6 of 6 people found the following review helpful By James Hoogerwerf on April 17, 2007
Format: Paperback
Electrical power is one of the key components, along with chemicals, steel and petroleum, of the second industrial revolution. Hughes focuses on complex electrical supply networks and the impact of society, or culture, on shaping technology. The title of his book is brilliant in its dual imagery of large electrical distribution systems and the social, economic, and political interplay necessary to create them.

Hughes begins by describing an element of Thomas Edison's inventive genius not commonly recognized by historians. Edison not only invented marvelous machines, he also invented what may be his most significant contribution, the electrical power system. Edison, an inventor-entrepreneur, saw that it was not enough to only have electric lighting. Electricity must be made widely available. He built the first network capable of distributing electrical power to the public. Generating power at the Pearl Street station, Edison introduced the concept of a central-station supply system electrifying a square mile area in New York City.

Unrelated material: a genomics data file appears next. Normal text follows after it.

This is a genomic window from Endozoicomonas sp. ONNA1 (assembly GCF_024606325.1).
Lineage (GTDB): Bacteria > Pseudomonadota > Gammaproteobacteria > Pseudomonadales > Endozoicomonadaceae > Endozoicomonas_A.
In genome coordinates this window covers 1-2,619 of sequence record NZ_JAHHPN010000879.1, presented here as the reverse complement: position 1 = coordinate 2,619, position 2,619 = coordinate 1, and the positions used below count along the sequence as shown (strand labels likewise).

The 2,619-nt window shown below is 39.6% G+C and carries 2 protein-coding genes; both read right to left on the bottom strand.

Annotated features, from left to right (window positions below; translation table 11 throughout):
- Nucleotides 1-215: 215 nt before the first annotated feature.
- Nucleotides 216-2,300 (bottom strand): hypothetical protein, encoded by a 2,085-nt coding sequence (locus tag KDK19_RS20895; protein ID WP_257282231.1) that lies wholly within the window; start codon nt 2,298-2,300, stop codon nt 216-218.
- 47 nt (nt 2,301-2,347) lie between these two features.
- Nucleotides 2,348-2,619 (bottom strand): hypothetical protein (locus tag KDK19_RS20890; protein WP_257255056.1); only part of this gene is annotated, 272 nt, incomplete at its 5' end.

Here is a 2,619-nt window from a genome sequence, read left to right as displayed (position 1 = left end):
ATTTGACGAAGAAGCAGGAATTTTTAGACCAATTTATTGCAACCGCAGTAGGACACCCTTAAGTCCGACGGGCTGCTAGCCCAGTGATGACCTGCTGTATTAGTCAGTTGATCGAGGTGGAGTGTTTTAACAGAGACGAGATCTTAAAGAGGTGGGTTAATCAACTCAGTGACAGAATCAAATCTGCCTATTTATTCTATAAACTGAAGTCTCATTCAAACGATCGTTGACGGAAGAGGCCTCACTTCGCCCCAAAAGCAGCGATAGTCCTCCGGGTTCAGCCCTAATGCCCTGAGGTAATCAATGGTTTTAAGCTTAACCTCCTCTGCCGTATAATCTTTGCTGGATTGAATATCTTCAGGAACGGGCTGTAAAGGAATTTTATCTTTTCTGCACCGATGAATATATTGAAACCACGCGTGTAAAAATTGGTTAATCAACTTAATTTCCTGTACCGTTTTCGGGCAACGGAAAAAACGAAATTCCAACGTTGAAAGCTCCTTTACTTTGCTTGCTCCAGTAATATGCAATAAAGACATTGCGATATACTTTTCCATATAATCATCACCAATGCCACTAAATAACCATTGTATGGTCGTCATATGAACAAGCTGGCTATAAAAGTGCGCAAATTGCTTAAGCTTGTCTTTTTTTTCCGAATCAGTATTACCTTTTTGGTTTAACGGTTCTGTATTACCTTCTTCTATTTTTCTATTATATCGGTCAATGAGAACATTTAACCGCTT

Hughes' model shows how electrical systems developed in general and then, expanding on his theme, he discusses regional variations in Berlin, London, and Chicago. The model begins with 1, an invention and its development at one site, then, 2, the technology transfers and expands into a larger system, which, 3, grows despite "reverse salients." A "reverse salient" is a problem of uneven systems growth which threatens the entire system An example is the uneconomic transmission of direct current over long distances which was eventually solved by the use of alternating current. (A "reverse salient," however, does not have to be technical in nature.
Read more ›
Comment Was this review helpful to you? Yes No Sending feedback...
Thank you for your feedback. If this review is inappropriate, please let us know.
Sorry, we failed to record your vote. Please try again